I think you can see where we are going here. I have been smitten with fur backpacks since their arrival in my Pinterest feed a couple months back. They would be so stylish and just perfect for our climate.  I'm going to give it my best shot so here we go. 

My pattern is the Lucy Backpack from Swoon Bags. The flap and the back of the bag will be a solid fabric. The fur will go around the front and sides and bottom. This is a PDF. As I started to tape the pieces together, small and very few, I realized that the only reason I am taping is because the pieces are bigger than the paper. Duh! So inexperienced with these PDFs but I do like them for bags! I stopped taping and made each piece double so that I could place the entire pattern piece on the fabric for cutting. Much better!

 I have some nice faux furs in my resources and decided on a silver fox with black tips. It looks quite real once made up as you will see. Parts of the bag will be out of a silver grey micro suede and it will have a grey lining of a soft nondescript  print of quilting cotton. 

Have you seen these zippers? The picture does not do them justice. They are a nylon coil that is a very shiny silver metallic and comes by the yard. They have a really nice jewelry effect.  I have seen them in a lot of retail lately and found only one retail purveyor online, Sew Da Kine.    Digressing, she sells the most incredible cork fabric, too, NAYY.  EDITED TO ADD: These, as of a few days ago are also now available at Emmaline Bags  here, again, NAYY. 

I did manage to get everything cut out today. It was a bit of a challenge  because I am using three fabrics, one for lining, the fur, and another for "contrast" parts. The pattern is set up for two fabrics. Here I go making things more complicated again!  The pieces are all cut and marked with tape on their back sides with all the pertinent info. This is  necessary as most of the pieces are  rectangles and they can easily get mixed up. 

All is cut but for the interfacing. I am waiting for that because I think I may use something more substantial than what's recommended. Haven't gotten far enough to make that decision yet.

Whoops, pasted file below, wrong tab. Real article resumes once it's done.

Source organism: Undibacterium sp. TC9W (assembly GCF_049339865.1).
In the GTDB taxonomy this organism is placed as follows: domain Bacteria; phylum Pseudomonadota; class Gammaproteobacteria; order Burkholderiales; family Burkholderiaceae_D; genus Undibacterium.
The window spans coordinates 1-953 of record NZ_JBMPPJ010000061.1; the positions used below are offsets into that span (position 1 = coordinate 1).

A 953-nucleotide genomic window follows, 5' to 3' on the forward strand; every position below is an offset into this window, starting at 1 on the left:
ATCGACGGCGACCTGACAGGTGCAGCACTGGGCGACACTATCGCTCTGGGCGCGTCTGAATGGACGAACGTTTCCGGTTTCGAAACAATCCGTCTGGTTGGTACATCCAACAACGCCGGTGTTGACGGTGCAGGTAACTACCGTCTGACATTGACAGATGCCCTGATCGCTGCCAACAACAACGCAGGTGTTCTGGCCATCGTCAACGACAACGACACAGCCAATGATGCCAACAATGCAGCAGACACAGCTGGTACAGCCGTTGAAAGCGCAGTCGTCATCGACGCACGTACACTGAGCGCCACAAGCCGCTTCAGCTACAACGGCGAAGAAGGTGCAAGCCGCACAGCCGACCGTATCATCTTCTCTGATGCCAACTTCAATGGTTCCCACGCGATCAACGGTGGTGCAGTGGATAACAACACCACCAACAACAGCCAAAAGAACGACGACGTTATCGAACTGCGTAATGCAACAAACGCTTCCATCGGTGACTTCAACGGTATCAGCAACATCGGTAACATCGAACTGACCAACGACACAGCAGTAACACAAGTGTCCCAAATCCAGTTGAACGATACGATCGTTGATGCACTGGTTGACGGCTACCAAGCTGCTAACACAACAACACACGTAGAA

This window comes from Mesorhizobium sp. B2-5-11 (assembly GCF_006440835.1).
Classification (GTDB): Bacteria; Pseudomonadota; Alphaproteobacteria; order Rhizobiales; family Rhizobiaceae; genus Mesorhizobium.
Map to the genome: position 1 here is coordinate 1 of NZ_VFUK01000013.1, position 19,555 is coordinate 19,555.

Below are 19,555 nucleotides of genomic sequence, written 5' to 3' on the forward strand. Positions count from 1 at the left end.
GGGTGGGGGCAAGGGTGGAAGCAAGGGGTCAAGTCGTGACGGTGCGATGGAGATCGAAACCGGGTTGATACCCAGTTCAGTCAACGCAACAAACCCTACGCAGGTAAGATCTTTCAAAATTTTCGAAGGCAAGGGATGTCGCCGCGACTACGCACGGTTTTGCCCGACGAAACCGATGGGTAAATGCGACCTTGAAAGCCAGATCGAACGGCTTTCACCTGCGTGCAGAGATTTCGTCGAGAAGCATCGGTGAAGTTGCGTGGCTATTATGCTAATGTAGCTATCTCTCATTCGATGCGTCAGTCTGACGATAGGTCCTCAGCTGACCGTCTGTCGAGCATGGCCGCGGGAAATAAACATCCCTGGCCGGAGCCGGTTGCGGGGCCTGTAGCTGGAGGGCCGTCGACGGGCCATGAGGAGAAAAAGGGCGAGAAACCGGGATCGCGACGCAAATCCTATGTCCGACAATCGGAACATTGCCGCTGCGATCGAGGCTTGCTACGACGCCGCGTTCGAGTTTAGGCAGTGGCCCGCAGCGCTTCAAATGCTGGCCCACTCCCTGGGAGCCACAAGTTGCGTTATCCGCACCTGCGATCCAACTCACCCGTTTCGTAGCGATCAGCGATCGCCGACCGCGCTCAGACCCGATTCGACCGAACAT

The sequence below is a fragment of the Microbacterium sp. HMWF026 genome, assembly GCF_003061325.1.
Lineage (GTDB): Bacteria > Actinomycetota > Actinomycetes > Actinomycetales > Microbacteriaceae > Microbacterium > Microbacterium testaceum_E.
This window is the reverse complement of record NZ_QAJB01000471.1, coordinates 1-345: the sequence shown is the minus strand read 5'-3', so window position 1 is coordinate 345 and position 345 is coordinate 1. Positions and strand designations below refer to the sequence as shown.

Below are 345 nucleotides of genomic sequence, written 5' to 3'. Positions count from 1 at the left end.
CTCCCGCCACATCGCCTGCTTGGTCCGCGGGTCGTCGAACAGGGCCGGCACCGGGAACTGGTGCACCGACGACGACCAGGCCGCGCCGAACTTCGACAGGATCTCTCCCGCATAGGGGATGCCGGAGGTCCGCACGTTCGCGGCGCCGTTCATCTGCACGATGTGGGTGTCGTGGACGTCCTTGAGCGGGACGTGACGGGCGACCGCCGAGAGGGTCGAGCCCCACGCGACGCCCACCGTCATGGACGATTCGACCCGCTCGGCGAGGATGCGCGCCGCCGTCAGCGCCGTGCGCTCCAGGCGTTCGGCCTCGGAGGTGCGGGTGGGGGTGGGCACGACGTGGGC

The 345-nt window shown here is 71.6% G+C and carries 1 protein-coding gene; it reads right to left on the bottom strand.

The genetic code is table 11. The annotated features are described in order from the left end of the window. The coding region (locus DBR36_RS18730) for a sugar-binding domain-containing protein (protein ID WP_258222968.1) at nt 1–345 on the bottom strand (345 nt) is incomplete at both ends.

To cut the faux fur I turned it upside down and traced around the pattern onto the knit backing with a Sharpie, Then it was cut with the tip of my shears cutting only the knit backing. I have very little stray fur doing it this way and it didn't take any time at all. 

I will leave you with one more bagmaking hint that was shared on Facebook and it has really helped tools!

Bag hardware often has  teensy weensy screws that no human hand can turn. The grommets in this bag will each have four of those tiny screws. Sometimes they are Phillips type. Other times the screws are traditional flatheads. The tool is magnetic and the tiny "heads" just suck right into the handle, nice. There is a hex thing, whatever that's called, and a pro type of tweezer.  Not to sound like Tim Allen on his  old TV show, Hometime, (?), this is the ...............

JACKLY 45 in 1 Professional Portable Opening Tool Compact Screwdriver Kit Set with Tweezers & Extension Shaft for Precise Repair or Maintenance JK6089-A   from Amazon. 

The good news is it will only set you back  8.79 but I only paid 7.99 a few weeks ago. Just search for the Jackly 45 in 1 on Amazon. My link is tied to my account and I can't seem to copy it without signing out so I will leave the searching  to you kind readers, just this once. 
Today was a snow day from work and I got so much done. Can't wait till the weekend to get crankin' on the latest project. Spring is always looming and this bag is so Winter!